Patients are at high risk for adverse events following hospital discharge. A discharge summary (DCS) helps to prevent such events but is rarely available to primary care physicians (PCPs) at follow‐up; at our institution, patients often follow up within a day of discharge, whereas internal medicine residents take a mean of 3.0 (July 2007) to 10.3 (February 2007) days to complete the DCS. Our study aimed to determine if embedding the DCS in the discharge instructions (DCI) given to patients at discharge would improve DCS timeliness.


We implemented a new template that embedded the DCS in the DCI. Residents on the teaching service at our hospital in September 2007 were encouraged but not required to use this new template in place of the standard DCS and DCI templates; non‐teaching services continued to use the latter. We then reviewed the charts of patients discharged from the teaching and nonteaching general medicine services in September 2007 and compared them to patients discharged in September 2006, an identical time in the academic cycle. The primary outcomes of interest were new template usage, mean lag time from discharge to DCS completion, and rate of DCS completion on day of discharge in all groups. Lag time with and without the new template in 2007 was a secondary outcome.


The new template was used for 80.5% of discharges from the teaching service and none of the discharges from the non‐teaching service in 2007; it was unavailable in 2006. On the teaching service, the lag time improved to 0.3 days in 2007 from 10.5 days in 2006, a 97% improvement (P < .001); 93.5% of summaries were completed on discharge day in 2007, compared with 32% in 2006 (P < .001). On the nonteaching service, the mean lag time and rate of DCS completion on day of discharge did not improve (5.5 days in 2007 versus 5.0 days in 2006, P = .76; 49% in 2007 versus 80.3% in 2006, P < .001). In 2007, the mean lag time on the teaching service was 0.04 days with the new template and 1.4 days without (P < .05); both were significantly better than the mean lag time on the teaching service in 2006 (P < .001).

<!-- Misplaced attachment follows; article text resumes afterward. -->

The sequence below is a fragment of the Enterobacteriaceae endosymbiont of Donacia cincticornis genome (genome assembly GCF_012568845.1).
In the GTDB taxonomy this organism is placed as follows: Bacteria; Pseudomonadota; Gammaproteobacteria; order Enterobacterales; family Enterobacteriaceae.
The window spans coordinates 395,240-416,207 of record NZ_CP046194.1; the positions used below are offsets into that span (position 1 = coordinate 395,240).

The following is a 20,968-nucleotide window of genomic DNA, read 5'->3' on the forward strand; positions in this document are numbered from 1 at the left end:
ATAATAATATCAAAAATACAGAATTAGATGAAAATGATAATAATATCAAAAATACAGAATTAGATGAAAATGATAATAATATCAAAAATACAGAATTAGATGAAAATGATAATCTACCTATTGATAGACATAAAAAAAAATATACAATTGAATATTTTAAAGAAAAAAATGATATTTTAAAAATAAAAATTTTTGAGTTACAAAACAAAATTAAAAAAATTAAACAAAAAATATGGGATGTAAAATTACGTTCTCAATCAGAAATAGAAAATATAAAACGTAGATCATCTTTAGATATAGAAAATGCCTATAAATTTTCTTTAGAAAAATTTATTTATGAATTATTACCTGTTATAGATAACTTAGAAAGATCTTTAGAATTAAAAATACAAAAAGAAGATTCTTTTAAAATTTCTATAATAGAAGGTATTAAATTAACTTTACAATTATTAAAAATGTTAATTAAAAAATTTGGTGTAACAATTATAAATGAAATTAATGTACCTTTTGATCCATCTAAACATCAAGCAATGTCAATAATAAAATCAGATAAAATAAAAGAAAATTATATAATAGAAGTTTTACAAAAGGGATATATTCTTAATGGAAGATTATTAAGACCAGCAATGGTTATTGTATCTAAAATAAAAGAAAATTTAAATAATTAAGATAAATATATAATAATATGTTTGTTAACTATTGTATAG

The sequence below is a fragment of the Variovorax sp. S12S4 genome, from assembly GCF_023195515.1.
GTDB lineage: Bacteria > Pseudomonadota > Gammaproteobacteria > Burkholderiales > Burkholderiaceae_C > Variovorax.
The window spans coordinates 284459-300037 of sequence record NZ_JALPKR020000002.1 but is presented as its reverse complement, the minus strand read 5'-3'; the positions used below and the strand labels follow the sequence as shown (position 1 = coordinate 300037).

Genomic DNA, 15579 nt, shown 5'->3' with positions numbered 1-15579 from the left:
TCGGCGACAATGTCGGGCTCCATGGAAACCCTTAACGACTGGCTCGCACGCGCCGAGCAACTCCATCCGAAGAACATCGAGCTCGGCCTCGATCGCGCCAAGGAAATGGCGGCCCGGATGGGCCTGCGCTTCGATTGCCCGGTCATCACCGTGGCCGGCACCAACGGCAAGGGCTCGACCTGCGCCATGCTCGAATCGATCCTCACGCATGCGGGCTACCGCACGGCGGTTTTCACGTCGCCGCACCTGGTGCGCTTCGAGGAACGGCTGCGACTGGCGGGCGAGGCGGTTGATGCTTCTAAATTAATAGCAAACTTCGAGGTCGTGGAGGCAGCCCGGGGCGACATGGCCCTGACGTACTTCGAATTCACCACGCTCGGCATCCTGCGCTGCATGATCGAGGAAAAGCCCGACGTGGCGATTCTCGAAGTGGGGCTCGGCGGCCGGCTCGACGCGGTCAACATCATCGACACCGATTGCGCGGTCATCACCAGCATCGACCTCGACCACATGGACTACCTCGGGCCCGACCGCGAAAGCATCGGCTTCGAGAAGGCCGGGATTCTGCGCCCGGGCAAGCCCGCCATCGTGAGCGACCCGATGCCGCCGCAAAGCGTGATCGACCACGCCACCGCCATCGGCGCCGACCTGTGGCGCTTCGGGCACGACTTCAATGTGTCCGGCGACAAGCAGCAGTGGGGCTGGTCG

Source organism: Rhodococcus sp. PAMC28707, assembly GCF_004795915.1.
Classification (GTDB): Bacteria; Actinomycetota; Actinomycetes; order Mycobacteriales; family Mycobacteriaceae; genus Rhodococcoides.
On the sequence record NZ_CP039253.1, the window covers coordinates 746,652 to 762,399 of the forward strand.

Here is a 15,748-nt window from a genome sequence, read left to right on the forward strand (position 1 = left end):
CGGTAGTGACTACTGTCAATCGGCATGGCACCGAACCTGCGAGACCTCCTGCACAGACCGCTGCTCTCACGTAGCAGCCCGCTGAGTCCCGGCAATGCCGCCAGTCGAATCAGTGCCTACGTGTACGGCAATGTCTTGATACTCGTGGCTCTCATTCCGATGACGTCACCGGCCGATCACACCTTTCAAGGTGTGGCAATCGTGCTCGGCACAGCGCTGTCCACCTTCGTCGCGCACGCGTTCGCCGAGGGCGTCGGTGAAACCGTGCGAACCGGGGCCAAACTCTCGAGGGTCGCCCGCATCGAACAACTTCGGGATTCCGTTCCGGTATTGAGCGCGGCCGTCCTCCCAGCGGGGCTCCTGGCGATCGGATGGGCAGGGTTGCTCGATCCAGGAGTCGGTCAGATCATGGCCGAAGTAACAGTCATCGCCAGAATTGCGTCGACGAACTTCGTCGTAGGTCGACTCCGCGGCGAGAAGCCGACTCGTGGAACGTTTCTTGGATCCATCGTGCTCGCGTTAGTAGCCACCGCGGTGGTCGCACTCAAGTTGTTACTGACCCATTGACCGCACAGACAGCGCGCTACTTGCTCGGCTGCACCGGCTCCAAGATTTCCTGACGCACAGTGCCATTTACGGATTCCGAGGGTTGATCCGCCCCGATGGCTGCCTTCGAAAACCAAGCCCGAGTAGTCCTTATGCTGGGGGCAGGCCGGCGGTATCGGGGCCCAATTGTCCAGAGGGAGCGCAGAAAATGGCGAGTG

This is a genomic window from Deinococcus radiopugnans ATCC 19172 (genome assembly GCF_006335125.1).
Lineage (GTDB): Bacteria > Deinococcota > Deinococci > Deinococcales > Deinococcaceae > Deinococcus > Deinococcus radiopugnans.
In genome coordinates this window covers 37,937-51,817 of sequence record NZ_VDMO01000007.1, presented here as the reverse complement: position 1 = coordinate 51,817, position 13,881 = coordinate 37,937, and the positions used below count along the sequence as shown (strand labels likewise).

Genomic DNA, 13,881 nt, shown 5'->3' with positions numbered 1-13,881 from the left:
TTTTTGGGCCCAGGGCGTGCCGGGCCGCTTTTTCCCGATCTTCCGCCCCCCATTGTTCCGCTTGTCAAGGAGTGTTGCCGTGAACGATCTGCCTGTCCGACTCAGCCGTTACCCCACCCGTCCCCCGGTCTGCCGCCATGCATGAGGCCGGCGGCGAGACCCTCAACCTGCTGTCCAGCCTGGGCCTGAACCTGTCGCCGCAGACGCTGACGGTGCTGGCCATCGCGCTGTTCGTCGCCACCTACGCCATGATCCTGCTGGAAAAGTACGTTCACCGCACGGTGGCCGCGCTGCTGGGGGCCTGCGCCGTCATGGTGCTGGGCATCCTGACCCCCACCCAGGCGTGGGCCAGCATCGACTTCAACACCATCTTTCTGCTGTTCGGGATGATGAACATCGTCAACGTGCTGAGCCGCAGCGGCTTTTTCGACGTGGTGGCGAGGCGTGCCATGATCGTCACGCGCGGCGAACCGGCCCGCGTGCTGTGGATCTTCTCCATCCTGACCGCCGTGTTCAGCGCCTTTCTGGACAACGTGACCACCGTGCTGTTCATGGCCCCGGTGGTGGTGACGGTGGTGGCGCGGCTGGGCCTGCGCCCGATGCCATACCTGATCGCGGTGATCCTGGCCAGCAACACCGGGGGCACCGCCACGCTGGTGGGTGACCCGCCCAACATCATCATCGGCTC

Our new template greatly improved DCS timeliness on the teaching service at our hospital, and residents voluntarily adopted it for most discharges. Use of a combined DCI/DCS template may represent an effective method to improve DCS timeliness and communication with PCPs. Further research is needed to determine its effect on PCP and patient satisfaction and on rehospital‐ization rates.

Author Disclosure:

R. Khanna, none; D. Wayne, none; J. Feinglass, none; M. Williams, none; Society of Hospital Medicine, editor, Journal of Hospital Medicine; L. Lindquist, none.